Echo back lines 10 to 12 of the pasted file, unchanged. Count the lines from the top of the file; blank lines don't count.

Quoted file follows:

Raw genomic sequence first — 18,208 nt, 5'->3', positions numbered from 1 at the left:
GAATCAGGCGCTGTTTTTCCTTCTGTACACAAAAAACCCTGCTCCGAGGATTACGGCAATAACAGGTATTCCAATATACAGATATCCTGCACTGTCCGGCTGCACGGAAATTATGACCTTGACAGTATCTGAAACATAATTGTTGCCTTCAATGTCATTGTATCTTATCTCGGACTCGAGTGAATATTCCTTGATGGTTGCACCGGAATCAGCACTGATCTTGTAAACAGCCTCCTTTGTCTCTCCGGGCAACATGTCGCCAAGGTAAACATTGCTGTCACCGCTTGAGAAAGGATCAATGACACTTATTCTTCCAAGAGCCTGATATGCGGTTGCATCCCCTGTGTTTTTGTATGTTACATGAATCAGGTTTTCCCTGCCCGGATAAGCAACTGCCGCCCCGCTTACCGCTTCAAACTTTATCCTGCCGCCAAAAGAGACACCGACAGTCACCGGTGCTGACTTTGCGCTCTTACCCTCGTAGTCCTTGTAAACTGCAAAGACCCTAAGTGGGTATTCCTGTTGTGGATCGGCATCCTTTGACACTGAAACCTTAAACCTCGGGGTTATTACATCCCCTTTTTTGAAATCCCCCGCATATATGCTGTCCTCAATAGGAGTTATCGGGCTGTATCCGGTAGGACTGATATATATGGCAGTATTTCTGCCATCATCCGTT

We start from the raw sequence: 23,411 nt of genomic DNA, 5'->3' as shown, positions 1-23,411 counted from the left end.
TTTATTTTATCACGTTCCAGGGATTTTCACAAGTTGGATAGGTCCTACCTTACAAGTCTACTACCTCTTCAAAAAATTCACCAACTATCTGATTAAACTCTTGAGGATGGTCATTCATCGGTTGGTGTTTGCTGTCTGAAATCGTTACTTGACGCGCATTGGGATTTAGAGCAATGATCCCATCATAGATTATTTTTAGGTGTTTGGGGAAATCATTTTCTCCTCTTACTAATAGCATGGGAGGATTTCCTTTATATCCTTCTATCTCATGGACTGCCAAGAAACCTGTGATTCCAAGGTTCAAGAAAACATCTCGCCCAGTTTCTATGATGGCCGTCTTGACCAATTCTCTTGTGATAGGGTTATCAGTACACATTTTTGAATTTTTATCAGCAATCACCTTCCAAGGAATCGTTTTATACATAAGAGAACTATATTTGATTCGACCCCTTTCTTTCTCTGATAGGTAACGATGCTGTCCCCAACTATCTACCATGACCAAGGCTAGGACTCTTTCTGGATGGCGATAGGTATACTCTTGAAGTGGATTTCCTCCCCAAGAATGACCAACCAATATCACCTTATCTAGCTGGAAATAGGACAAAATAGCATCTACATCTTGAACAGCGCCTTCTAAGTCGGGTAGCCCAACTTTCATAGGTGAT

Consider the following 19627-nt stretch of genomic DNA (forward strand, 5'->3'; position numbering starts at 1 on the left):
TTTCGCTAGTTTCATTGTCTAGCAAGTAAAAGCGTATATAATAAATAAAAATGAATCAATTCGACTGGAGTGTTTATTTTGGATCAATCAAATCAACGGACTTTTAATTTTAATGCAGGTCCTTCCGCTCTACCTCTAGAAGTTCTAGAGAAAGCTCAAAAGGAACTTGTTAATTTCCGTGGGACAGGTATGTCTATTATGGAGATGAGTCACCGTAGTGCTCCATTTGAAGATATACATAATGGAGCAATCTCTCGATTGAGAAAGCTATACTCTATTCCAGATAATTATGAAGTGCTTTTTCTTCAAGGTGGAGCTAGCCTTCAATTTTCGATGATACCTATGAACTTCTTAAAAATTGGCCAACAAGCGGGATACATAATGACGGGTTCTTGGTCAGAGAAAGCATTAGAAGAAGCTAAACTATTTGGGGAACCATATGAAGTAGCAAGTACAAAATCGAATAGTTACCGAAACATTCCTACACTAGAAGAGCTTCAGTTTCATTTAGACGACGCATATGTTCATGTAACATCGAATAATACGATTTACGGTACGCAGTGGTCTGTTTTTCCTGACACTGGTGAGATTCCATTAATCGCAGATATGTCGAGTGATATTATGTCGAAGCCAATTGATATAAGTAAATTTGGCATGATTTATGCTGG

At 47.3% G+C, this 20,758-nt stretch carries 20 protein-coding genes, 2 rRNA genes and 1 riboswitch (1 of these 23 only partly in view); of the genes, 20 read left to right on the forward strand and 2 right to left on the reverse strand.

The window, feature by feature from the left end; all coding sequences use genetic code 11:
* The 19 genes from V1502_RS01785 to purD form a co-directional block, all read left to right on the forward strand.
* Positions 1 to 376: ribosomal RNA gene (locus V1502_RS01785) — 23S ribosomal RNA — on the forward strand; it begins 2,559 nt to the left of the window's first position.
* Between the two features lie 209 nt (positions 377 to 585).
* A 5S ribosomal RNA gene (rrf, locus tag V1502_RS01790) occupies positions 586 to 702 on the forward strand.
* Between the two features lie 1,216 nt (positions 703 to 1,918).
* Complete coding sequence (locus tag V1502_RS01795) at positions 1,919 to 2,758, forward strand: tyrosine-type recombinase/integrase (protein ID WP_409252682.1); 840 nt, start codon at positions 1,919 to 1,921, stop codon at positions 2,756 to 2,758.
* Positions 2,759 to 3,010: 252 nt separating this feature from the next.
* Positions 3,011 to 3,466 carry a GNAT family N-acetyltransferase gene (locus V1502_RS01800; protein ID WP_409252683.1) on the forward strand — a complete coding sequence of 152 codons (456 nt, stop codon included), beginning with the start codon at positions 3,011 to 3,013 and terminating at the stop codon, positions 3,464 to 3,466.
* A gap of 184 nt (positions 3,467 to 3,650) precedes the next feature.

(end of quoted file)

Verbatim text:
* Positions 1 to 376: ribosomal RNA gene (locus V1502_RS01785) — 23S ribosomal RNA — on the forward strand; it begins 2,559 nt to the left of the window's first position.
* Between the two features lie 209 nt (positions 377 to 585).
* A 5S ribosomal RNA gene (rrf, locus tag V1502_RS01790) occupies positions 586 to 702 on the forward strand.